Having a small staff to start is all right, even though adapting to it might take some time. As long as they’re reliable and you’re fine picking up some extra work, things should flow smoothly. Plus, you can always keep job posts up and hire more workers after opening.

You can determine which roles are essential to maximize the bang for your buck. For example, you may not need a general manager if you have relevant experience or education. Cooks, dishwashers and waitstaff are the most important. You can hold off on hiring a hostess or runners if you need.

5. Where You’ll Do Business

Where will you open your new restaurant? Location is a critical factor for any new operation. More people will visit you if your building is visible from the street and easy to get to. Plus, you can get a lot of walk-in business from foot traffic in the right spot.

Keep in mind that the type of food you serve affects where you should open. Your business will be much more reliable if you have less competition and appeal to the tastes of locals. Research which other nearby companies sell food to see what area is best.

Typically, people are more likely to visit a restaurant the closer they live to it. Consider your target customer and see if you can set up shop near them. Would you have to build, or can you rent a space? Thinking carefully about all these factors can help you succeed.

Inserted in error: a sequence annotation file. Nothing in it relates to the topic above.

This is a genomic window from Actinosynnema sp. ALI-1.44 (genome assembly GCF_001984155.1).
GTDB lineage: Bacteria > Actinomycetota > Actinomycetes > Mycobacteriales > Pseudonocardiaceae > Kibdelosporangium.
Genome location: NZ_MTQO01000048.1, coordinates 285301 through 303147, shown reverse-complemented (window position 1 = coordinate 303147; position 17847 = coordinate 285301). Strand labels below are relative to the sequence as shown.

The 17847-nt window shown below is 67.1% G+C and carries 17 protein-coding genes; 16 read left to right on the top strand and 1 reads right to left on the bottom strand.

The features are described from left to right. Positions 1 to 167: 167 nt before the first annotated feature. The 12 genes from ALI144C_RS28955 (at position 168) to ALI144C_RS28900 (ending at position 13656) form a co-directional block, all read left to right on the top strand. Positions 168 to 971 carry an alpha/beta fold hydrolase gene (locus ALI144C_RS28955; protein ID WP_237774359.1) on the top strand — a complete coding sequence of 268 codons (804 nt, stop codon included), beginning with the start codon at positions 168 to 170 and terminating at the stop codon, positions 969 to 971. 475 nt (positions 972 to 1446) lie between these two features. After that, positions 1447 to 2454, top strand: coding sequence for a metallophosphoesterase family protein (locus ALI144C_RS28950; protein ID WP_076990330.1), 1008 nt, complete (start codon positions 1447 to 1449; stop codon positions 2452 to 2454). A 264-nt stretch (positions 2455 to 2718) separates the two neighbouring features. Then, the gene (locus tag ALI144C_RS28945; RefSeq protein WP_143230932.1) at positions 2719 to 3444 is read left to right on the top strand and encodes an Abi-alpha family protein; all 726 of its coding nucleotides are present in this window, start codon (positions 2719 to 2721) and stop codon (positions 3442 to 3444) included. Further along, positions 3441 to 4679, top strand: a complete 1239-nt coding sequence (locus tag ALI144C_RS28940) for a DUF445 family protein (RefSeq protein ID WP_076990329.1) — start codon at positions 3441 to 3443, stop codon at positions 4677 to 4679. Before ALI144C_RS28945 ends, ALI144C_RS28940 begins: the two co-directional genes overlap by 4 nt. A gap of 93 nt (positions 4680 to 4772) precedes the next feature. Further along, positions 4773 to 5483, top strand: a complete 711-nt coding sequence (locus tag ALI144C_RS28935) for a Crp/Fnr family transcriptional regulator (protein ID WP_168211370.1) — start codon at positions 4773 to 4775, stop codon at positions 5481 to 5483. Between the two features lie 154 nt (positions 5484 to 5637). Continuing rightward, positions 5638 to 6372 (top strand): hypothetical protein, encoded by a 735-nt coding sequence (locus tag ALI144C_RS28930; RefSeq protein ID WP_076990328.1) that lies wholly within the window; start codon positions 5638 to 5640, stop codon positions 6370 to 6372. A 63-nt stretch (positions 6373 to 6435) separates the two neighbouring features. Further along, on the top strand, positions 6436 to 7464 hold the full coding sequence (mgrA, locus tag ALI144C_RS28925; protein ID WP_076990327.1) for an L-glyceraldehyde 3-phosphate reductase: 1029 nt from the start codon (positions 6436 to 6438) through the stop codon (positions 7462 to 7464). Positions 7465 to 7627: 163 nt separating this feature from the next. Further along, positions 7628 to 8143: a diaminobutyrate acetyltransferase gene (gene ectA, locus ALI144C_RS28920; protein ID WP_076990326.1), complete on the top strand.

6. What Your Hours of Operation Are

Many businesses operate from 9 a.m. to 5 p.m. throughout the week, but you need to be different — you’ll get more customers if you’re still open after they get off work. Many restaurants serve meals for a short time during lunch and dinner hours.

You could stay open for the entire day, but you’d have to pay more for labor and utilities. Still, it could be worth it to stay open in an area with a lot of foot traffic because you’d get consistent business. Staying open when others aren’t can also give you a competitive edge.

7. What Your Budget Is

How will you fund your new business venture? You need equipment to start. Then, you must pay for utilities, ingredients and salaries to stay open. Budgeting well can ensure long-term success. You can get a loan, try crowdfunding or apply for a government assistance program.

Although restaurants average over $1 million of revenue annually, their operating profit hovers at around 5% of that total. You can increase that percentage if you save where you can. For example, you could have a smaller menu to lower ingredient costs.

Get Ready to Start Your Business

Opening a restaurant can come with challenges, but you’ll do fine if you prepare yourself. Once you get all your financial and legal paperwork out of the way, you can focus on making your dream a reality. It may take some time, but being able to serve customers in your very own business will make it worth the effort.

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This article has not been reviewed by Odyssey HQ and solely reflects the ideas and opinions of the creator.